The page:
Wednesday, October 29, 2008

Journalists don't know logic

From The San Diego Union Tribune , October 29,2008, defending Sarah Palin's position on illegal immigration," Boringly sensible":

Now, in a recent interview with Univision, the Spanish-language television network, Palin has staked out a perfectly reasonable position. We know that her position is reasonable not because she agrees with our point of view, though she does, but because she immediately came under fire from the extremes at the right and the left.

No, esteemed journalists of the Tribune, we do not know that to be true. You're committing a logical fallacy called the middle ground fallacy. The centrist position is not always correct, and sometimes the "extremists" are right. Would the Tribune argue that in 1860 we should have taken a middle ground between freeing the slaves and leaving them all in bondage? Maybe Lincoln should have only freed half of them. Perhaps—dare we say it—he was an extremist! He wasn't in the sensible center! What about genocide? How about in Darfur we let half of the people die. That may sound horrible, but we don't want to be extremists!

Please don't post comments on the merits of Palin's position. That's not the point


Greg Lasley said...

Although I agree that we do not "know" Palin is right because her views, as the Tribune suggests, represent the middle ground and are boring and sensible, the Tribune is making a point that your analogies do not address. You may be committing the fallacy of excluding the middle by offering analogies that either do not allow for a middle position (genocide) or ignore the middle position (your reference to Lincoln and slavery). To be more clear on the last point, Lincoln was not an extremist. He was not an abolitionist. He was against the EXPANSION of slavery which inexorably led to a battle over state's rights, the Civil War.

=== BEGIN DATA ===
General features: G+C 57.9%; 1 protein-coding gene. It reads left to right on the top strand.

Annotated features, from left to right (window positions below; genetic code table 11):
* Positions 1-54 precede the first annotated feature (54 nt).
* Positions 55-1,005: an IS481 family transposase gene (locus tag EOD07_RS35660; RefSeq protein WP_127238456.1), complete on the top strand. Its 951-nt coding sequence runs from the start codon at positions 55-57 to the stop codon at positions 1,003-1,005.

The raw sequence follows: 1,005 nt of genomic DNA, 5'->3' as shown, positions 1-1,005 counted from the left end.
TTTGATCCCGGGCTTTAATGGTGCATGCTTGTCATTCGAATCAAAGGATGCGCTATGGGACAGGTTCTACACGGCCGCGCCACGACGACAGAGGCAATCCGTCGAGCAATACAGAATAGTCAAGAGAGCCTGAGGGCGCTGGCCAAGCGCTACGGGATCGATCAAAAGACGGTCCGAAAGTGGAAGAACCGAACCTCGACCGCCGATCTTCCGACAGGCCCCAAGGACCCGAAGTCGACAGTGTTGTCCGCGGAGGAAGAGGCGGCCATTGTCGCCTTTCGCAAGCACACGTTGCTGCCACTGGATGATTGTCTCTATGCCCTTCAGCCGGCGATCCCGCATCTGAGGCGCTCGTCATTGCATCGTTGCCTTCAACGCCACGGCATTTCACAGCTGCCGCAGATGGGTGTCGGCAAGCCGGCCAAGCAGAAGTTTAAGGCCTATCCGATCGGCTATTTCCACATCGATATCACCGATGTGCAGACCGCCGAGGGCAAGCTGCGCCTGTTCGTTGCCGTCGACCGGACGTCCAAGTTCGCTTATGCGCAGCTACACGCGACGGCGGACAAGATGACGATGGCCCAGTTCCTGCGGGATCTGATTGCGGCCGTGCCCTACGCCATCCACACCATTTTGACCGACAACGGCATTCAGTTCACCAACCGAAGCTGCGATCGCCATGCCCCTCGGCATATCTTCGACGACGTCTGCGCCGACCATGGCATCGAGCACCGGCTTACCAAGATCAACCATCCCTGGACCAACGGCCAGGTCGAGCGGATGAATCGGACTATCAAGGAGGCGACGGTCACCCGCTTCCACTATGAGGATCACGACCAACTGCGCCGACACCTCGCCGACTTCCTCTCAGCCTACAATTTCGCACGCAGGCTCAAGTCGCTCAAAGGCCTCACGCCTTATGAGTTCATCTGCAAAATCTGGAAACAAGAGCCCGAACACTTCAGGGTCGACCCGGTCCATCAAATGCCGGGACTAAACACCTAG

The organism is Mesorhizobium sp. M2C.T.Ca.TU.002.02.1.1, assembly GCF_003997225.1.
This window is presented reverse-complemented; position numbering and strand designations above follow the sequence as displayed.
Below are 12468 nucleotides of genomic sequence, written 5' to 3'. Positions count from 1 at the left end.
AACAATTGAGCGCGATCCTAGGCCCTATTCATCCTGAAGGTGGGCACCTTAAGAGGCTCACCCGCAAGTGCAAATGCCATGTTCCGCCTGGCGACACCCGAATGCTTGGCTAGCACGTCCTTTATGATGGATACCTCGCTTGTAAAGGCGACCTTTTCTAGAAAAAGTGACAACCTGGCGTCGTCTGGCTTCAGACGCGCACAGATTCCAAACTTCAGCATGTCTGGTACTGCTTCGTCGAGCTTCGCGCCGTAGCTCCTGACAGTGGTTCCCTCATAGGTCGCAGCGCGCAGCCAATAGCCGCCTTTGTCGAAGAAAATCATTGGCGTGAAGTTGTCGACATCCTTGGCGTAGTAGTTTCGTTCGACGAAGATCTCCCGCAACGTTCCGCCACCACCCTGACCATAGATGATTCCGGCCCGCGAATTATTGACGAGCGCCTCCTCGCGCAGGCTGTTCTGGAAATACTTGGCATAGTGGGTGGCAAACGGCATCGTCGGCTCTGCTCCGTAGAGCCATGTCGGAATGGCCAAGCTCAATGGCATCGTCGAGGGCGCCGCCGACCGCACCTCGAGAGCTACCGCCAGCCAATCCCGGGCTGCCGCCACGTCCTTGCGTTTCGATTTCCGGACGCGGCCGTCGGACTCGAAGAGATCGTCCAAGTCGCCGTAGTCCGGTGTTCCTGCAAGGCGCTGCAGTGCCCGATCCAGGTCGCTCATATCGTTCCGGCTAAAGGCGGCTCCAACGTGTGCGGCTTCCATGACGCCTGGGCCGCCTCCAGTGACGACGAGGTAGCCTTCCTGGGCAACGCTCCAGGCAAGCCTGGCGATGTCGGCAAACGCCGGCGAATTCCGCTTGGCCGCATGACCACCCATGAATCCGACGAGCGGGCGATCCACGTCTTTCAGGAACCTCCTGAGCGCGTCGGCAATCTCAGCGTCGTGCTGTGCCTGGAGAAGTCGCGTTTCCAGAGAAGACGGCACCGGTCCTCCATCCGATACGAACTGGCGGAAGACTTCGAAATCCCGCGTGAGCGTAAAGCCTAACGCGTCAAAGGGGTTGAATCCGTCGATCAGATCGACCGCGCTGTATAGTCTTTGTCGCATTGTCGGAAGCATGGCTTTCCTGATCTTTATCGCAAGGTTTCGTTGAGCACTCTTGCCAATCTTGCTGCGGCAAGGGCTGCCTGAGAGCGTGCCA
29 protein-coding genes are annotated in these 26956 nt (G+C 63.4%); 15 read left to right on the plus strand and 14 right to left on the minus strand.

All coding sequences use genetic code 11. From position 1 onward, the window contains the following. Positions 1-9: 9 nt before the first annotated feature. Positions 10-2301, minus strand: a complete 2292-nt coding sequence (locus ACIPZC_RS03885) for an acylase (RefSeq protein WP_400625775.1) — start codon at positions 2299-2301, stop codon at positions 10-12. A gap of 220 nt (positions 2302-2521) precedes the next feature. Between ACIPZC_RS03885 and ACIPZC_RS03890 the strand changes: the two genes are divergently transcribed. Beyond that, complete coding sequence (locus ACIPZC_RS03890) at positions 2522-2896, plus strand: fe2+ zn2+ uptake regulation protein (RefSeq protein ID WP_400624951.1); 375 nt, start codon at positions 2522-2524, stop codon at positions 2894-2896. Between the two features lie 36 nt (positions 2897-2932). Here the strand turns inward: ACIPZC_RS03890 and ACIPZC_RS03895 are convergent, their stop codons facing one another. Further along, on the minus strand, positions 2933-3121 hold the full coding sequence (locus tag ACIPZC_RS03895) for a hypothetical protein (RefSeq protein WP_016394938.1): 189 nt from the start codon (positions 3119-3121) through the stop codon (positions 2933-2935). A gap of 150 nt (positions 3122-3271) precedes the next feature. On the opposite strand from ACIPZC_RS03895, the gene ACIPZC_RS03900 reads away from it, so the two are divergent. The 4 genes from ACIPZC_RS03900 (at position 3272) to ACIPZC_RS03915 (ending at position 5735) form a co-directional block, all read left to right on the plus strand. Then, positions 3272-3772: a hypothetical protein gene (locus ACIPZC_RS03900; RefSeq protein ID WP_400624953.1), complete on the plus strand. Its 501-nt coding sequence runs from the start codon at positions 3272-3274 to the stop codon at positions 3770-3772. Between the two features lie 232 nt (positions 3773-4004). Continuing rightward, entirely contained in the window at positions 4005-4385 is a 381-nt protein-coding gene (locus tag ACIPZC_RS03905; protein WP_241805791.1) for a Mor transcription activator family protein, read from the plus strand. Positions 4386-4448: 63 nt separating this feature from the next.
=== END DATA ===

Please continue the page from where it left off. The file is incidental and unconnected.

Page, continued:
The debate over illegal immigration has a very wide middle. I recently saw a video on the Nova website that I think might more accurately express the sentiment that the Tribune was clumsily trying to express:

Jack Davis said...


Thank you for your comment. Question: When you say Lincoln was not an extremist, what does that mean? An extremist is in the eye of the beholder. I agree that my analogies were not great. The UT just annoys me so much I had to blast them. This is by no means their first use of the fallacy of the middle, incidentally.